Mr Definitely, J’Accuse

Richard Elliott on why Mos Def’s testimony cannot be trusted.

On Monday a video for The Guardian went online featuring the rapper and performer Yasiin Bey, formerly known as Mos Def, voluntarily undergoing the procedure used as standard to force-feed prisoners participating in hunger strikes at the controversial U.S.-run prison camp, Guantanamo Bay. The video can be seen here: please be warned that some may find it disturbing. Bey is shown to be visually upset by the procedure, physically struggling against it and terminating it before the force-feeding can be completed in its entirety. There is no doubt that the video is very powerful, touching an empathetic nerve in many viewers, which explains why the video has gone viral, i.e. achieving mass circulation via ‘word of mouse’. The thrust of the film is that the force-feeding of prisoners undergoing hunger strikes at Guantanamo Bay is unethical and the procedure in which it is administered is cruel, which is provided testament by Bey’s strongly adverse reaction to the procedure.

I am not here to condemn the cause of the movie (the ethical debate around force-feeding Guantanamo’s inmates); what I do wish to do is to show why the artist formerly known as Mos Def is not a credible source for objectivity in regards to debating the actions of the U.S Government.


Mos Def has in the past declared publicly that he believes Osama bin Laden to be a fictional character, created by the U.S. Government as a propaganda tool for war.
Mos Def has also in the past expressed support for the Iranian theocracy to get its hands on nuclear weapons to spite the countries all in possession of such weapons.
Mos Def has also claimed in the past that the U.S. Government inherently hates black people, citing excuses such as the poor response times by government officials in getting aide to the victims of Hurricane Katrina as ‘evidence’.
Mos Def also seems to view Al-Qaeda, the Taliban and other forces of Islamic jihad to be a form of liberation theology, comparable to the black civil rights movement of Malcolm X and Dr Martin Luther King.

Where there are of course serious ethical issues and discussions which can and indeed must be had regarding the force-feeding of the prisoners at Guantanamo, and indeed the existence of the base at Guantanamo itself, I do not trust a character like Mos Def to be objective enough to have his own personal undertaking as an example used in the argument for either side. There is nothing in his track record which suggests that he is not overhyping his reactions for a larger negative response. Indeed, without his undoubtedly adverse reaction to the procedure, there is no chance that the small clip would have been so promiscuously circulated in the fashion that it has been thus far. For all it is worth, I am against the force-feeding at Guantanamo, especially in religious holidays such as Ramadan where fasting is a duty, but the argument that this is an unjust procedure should not fall to a man with such a spurious track record like that of Mos Def.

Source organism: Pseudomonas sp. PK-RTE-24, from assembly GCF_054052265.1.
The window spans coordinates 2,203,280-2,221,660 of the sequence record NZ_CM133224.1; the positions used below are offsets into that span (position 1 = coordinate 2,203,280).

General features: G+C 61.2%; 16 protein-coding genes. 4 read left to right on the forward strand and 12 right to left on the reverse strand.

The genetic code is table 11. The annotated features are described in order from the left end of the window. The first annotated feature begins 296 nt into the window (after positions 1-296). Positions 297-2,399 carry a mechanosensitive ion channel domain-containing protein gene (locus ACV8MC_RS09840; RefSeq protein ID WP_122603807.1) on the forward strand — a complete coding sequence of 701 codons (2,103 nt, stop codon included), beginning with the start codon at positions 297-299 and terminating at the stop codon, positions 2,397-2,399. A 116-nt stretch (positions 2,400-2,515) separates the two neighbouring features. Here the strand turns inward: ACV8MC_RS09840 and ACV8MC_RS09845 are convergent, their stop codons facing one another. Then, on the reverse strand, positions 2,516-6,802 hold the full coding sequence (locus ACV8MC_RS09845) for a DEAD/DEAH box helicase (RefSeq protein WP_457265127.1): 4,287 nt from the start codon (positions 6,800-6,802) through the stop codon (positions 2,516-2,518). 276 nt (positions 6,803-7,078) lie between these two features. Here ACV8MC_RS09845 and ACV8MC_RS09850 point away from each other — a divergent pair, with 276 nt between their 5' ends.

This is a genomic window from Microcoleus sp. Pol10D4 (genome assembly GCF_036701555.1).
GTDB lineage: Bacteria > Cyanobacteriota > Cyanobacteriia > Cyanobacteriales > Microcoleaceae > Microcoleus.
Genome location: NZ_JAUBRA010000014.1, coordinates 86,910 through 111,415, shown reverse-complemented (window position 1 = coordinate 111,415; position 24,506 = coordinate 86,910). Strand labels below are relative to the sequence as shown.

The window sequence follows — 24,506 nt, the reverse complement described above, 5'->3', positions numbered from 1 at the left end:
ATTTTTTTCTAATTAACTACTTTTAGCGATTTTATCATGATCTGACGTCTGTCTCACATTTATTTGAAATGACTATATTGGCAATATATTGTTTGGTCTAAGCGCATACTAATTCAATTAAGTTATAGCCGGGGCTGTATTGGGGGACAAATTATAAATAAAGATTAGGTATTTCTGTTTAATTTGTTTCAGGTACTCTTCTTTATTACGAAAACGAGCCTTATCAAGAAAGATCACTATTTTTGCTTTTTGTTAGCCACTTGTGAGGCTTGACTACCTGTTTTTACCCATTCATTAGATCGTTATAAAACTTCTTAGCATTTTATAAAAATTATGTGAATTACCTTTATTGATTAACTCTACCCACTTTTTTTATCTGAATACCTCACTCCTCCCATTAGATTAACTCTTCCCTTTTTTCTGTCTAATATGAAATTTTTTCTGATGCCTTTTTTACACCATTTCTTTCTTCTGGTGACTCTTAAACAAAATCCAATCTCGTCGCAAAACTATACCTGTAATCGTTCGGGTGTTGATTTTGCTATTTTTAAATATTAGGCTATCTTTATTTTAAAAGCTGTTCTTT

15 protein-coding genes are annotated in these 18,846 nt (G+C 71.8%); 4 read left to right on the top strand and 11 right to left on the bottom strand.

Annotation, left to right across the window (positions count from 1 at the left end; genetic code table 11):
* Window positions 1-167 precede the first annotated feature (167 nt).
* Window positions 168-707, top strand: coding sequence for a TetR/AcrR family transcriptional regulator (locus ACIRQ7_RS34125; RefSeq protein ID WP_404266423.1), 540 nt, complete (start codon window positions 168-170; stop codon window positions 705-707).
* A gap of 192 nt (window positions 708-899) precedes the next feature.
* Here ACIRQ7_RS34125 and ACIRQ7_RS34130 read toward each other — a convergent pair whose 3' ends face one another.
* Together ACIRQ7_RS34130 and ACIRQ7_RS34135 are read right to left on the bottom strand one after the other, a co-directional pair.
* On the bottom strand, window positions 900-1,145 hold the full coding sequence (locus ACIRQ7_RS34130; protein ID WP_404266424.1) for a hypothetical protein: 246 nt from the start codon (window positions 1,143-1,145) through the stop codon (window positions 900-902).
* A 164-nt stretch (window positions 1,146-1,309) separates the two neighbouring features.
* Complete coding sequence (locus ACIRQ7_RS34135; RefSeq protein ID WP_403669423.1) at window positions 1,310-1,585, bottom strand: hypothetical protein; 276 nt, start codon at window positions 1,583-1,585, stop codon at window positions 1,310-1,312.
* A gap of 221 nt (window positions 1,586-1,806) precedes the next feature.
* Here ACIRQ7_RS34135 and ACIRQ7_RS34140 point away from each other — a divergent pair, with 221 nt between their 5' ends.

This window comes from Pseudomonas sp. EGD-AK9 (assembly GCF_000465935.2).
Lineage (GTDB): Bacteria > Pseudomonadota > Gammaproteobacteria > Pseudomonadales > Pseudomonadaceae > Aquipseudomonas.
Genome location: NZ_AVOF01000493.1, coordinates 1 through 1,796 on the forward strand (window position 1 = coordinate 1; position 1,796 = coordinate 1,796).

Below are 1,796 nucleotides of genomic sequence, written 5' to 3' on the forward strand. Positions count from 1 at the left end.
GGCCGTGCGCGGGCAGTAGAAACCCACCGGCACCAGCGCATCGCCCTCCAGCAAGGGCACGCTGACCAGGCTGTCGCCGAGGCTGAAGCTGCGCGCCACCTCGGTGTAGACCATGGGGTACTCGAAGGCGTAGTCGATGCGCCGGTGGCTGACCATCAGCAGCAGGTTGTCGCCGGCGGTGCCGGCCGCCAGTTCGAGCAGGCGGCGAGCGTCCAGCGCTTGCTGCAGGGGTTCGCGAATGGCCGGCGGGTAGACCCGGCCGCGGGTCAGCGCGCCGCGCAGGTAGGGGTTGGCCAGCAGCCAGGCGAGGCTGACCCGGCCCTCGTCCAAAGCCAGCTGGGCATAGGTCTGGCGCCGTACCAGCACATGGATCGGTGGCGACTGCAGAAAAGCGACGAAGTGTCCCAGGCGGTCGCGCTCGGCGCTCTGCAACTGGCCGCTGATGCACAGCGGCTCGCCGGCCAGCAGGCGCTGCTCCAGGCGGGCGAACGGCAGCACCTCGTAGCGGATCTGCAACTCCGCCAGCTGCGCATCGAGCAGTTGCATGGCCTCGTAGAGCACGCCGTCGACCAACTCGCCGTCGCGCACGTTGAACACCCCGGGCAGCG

There will be those no doubt who will chastise me utilizing an ad hominem argument, and holding that someone’s testimony cannot be trusted because of their own convictions. I do not think this argument holds, and I can show why with reference to another public figure who underwent a similar affair for the sake of enlightening an ethical debate regarding the prisoners of Guantanamo Bay. The late Christopher Hitchens, a fervent supporter of both the wars in Afghanistan and Iraq, underwent the controversial interrogation method known colloquially as waterboarding to, as it were, ‘test the waters’ as to whether it constituted as torture.

Aside from the overt dramatizations in play within the clip of Mos Def/Bey’s own example (see the unnecessary handcuffs and restraints), the conditions were similar in both examples. Hitchens testified against the use of waterboarding, not only because it constituted as physical torture whilst being administered, but also because of the psychological trauma he experienced for some time afterwards (which he mentions in the above article for Vanity Fair). I would contend that Hitchens’ sincerity is much less likely to be called into doubt regarding his opposition to this procedure, since to confirm it not as torture would have been convenient to his political convictions. But in his own example he went against what would arguably have been his own political hardline in the face of the truth: we are offered no such luxury as that from, as Hitchens himself called him on the occasion in which they both appeared on Real Time with Bill Maher, ‘Mr Definitely’. Bey’s opposition to the procedure which he underwent falls into the rank and file of his own personal convictions, which I am afraid to say considerably cheapens the weight of the impact from the powerful clip in which the procedures are featured in the very first place.



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